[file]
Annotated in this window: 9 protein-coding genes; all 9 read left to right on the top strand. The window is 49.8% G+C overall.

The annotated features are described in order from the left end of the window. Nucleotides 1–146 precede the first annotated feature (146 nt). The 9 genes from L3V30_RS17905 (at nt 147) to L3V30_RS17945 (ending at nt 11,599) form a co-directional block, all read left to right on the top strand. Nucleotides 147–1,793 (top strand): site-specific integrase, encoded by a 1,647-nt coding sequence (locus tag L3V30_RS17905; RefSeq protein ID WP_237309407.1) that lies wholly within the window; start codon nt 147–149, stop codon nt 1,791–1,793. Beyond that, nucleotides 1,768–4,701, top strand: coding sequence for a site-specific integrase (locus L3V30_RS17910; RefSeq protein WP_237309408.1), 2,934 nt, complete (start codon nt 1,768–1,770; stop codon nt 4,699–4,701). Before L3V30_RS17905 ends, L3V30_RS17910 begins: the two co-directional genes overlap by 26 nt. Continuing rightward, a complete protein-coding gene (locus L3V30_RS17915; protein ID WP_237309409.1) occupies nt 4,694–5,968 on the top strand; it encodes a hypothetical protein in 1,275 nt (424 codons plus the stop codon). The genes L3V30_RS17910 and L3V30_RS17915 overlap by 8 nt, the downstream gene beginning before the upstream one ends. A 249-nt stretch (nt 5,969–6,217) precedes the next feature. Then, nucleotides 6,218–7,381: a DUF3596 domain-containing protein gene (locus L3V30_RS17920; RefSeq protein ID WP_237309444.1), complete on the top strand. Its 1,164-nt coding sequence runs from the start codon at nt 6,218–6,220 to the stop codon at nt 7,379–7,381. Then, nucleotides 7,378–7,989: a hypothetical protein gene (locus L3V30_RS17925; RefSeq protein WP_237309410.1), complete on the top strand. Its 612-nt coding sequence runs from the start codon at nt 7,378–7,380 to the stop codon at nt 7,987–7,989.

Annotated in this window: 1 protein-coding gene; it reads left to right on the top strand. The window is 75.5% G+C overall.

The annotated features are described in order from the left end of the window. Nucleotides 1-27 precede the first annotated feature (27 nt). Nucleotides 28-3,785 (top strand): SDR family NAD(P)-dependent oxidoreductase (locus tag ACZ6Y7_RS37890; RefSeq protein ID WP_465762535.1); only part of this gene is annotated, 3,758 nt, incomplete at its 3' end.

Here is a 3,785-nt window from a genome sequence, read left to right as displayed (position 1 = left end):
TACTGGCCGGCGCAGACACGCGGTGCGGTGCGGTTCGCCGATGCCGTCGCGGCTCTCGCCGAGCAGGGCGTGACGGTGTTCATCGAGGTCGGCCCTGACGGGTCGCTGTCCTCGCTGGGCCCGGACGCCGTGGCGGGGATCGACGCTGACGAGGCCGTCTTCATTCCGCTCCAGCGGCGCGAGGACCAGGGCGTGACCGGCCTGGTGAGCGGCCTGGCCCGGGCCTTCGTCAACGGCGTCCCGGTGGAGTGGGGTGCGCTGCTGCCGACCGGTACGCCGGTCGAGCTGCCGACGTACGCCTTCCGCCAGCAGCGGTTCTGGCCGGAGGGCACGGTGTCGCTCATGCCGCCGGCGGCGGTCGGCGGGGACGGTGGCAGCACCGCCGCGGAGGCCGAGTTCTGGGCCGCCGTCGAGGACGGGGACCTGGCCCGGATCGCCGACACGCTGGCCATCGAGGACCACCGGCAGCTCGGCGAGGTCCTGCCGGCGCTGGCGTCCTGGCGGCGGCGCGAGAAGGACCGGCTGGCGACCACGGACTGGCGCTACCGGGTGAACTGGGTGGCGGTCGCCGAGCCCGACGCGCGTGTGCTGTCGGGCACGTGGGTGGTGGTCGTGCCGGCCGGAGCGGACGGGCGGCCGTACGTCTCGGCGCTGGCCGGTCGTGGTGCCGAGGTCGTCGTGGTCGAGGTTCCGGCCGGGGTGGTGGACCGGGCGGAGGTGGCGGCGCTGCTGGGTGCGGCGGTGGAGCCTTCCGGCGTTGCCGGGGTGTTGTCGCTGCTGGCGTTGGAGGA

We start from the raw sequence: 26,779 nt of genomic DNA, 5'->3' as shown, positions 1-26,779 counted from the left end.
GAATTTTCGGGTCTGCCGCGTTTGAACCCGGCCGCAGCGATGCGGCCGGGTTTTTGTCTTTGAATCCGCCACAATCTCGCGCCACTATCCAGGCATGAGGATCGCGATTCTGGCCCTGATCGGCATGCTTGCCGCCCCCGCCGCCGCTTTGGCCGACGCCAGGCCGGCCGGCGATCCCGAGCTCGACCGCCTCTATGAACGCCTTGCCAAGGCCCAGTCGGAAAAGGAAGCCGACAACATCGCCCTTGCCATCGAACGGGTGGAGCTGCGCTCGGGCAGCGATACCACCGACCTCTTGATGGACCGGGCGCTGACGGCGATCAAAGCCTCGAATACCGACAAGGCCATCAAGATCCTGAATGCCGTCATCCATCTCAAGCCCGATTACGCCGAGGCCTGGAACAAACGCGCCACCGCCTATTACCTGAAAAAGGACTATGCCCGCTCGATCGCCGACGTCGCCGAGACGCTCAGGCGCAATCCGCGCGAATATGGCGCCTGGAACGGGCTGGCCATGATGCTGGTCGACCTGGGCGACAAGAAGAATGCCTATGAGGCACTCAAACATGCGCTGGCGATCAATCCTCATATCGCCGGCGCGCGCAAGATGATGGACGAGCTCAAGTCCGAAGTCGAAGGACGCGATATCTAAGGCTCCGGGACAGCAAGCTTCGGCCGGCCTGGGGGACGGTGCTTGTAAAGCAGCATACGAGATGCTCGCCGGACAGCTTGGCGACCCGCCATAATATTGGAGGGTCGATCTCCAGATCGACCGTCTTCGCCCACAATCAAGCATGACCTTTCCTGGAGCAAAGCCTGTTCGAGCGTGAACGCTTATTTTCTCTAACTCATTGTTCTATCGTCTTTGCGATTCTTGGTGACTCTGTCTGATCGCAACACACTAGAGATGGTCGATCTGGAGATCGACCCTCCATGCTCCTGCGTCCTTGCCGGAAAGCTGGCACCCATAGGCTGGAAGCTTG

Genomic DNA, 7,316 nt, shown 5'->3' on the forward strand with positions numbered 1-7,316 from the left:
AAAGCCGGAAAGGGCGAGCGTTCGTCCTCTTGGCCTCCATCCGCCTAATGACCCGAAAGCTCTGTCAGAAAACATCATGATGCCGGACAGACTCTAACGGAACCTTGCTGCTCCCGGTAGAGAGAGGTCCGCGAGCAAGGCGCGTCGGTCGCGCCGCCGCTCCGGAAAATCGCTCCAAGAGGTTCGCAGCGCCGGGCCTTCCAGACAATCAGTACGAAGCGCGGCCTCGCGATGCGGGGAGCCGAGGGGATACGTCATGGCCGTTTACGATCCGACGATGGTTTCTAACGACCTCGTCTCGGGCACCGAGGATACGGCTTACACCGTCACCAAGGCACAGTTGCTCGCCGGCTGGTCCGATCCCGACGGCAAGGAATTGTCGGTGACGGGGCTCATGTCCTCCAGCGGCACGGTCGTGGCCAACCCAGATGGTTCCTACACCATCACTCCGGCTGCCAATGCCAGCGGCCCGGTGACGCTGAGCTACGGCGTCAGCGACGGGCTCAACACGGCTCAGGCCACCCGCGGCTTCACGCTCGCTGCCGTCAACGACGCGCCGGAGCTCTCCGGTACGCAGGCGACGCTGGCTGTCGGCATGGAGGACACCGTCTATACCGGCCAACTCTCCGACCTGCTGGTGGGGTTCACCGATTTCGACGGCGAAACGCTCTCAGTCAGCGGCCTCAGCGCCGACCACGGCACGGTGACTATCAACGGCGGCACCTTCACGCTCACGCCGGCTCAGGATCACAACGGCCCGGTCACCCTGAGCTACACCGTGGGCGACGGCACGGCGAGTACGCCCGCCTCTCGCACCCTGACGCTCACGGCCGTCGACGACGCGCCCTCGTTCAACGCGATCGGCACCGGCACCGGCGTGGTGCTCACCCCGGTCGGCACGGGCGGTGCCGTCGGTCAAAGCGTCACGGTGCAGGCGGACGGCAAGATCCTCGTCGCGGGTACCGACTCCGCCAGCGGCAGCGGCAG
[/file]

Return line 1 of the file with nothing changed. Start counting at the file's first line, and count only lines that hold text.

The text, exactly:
Annotated in this window: 9 protein-coding genes; all 9 read left to right on the top strand. The window is 49.8% G+C overall.